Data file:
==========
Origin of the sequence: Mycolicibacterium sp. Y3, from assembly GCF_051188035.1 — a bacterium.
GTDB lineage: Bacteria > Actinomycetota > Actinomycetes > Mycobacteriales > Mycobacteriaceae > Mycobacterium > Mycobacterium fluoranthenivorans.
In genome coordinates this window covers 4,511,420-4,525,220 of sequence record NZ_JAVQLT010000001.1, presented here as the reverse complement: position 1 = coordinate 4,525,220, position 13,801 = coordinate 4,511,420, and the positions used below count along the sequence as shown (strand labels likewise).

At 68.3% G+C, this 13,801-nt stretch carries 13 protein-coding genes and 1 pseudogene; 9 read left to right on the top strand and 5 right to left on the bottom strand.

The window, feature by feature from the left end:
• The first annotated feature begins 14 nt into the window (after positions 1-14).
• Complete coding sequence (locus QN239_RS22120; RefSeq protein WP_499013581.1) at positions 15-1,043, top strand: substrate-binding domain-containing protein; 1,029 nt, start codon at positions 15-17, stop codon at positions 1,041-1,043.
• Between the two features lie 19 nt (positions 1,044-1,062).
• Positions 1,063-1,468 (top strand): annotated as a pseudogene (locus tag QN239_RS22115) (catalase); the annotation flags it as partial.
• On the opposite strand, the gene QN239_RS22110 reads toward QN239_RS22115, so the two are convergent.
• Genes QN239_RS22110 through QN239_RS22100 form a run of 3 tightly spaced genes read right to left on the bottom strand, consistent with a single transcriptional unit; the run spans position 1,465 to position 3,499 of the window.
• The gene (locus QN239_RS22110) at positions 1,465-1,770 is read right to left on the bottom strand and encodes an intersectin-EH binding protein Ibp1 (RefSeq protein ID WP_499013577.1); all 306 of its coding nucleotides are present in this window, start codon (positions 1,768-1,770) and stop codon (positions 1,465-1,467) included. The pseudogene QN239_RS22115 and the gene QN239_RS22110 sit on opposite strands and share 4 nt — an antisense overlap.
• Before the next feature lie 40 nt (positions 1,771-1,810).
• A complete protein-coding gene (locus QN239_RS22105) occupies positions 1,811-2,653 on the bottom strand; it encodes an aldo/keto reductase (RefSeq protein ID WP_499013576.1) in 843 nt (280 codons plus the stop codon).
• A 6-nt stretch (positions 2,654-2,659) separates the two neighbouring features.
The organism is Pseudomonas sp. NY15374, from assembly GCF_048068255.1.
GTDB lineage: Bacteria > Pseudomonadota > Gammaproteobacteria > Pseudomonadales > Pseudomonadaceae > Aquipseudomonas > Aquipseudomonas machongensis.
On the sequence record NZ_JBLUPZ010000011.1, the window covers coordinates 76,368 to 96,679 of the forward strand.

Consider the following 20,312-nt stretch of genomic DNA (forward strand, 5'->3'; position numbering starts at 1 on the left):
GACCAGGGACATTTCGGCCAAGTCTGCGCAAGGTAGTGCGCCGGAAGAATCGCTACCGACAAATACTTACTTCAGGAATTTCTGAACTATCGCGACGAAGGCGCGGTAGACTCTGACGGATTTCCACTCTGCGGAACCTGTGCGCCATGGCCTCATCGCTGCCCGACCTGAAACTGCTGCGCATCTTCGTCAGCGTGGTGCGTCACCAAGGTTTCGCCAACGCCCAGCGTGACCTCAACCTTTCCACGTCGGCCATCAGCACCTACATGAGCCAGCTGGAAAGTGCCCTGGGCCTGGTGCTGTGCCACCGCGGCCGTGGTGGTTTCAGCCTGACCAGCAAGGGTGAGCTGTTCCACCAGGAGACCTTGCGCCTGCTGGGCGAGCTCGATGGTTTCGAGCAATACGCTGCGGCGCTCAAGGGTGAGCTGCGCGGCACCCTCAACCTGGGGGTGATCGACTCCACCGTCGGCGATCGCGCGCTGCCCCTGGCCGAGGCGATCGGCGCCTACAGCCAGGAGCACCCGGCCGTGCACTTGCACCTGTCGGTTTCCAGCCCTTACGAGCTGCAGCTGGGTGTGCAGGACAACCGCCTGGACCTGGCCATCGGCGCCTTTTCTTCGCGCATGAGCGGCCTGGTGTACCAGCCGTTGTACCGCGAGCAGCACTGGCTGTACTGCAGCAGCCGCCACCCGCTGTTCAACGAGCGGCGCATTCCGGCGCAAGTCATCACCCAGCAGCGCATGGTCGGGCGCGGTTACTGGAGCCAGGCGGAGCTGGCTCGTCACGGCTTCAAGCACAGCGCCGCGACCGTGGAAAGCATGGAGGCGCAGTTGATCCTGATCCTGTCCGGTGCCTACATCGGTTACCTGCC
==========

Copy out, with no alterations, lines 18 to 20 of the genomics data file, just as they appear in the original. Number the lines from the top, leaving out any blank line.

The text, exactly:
On the sequence record NZ_JBLUPZ010000011.1, the window covers coordinates 76,368 to 96,679 of the forward strand.

Consider the following 20,312-nt stretch of genomic DNA (forward strand, 5'->3'; position numbering starts at 1 on the left):
GACCAGGGACATTTCGGCCAAGTCTGCGCAAGGTAGTGCGCCGGAAGAATCGCTACCGACAAATACTTACTTCAGGAATTTCTGAACTATCGCGACGAAGGCGCGGTAGACTCTGACGGATTTCCACTCTGCGGAACCTGTGCGCCATGGCCTCATCGCTGCCCGACCTGAAACTGCTGCGCATCTTCGTCAGCGTGGTGCGTCACCAAGGTTTCGCCAACGCCCAGCGTGACCTCAACCTTTCCACGTCGGCCATCAGCACCTACATGAGCCAGCTGGAAAGTGCCCTGGGCCTGGTGCTGTGCCACCGCGGCCGTGGTGGTTTCAGCCTGACCAGCAAGGGTGAGCTGTTCCACCAGGAGACCTTGCGCCTGCTGGGCGAGCTCGATGGTTTCGAGCAATACGCTGCGGCGCTCAAGGGTGAGCTGCGCGGCACCCTCAACCTGGGGGTGATCGACTCCACCGTCGGCGATCGCGCGCTGCCCCTGGCCGAGGCGATCGGCGCCTACAGCCAGGAGCACCCGGCCGTGCACTTGCACCTGTCGGTTTCCAGCCCTTACGAGCTGCAGCTGGGTGTGCAGGACAACCGCCTGGACCTGGCCATCGGCGCCTTTTCTTCGCGCATGAGCGGCCTGGTGTACCAGCCGTTGTACCGCGAGCAGCACTGGCTGTACTGCAGCAGCCGCCACCCGCTGTTCAACGAGCGGCGCATTCCGGCGCAAGTCATCACCCAGCAGCGCATGGTCGGGCGCGGTTACTGGAGCCAGGCGGAGCTGGCTCGTCACGGCTTCAAGCACAGCGCCGCGACCGTGGAAAGCATGGAGGCGCAGTTGATCCTGATCCTGTCCGGTGCCTACATCGGTTACCTGCC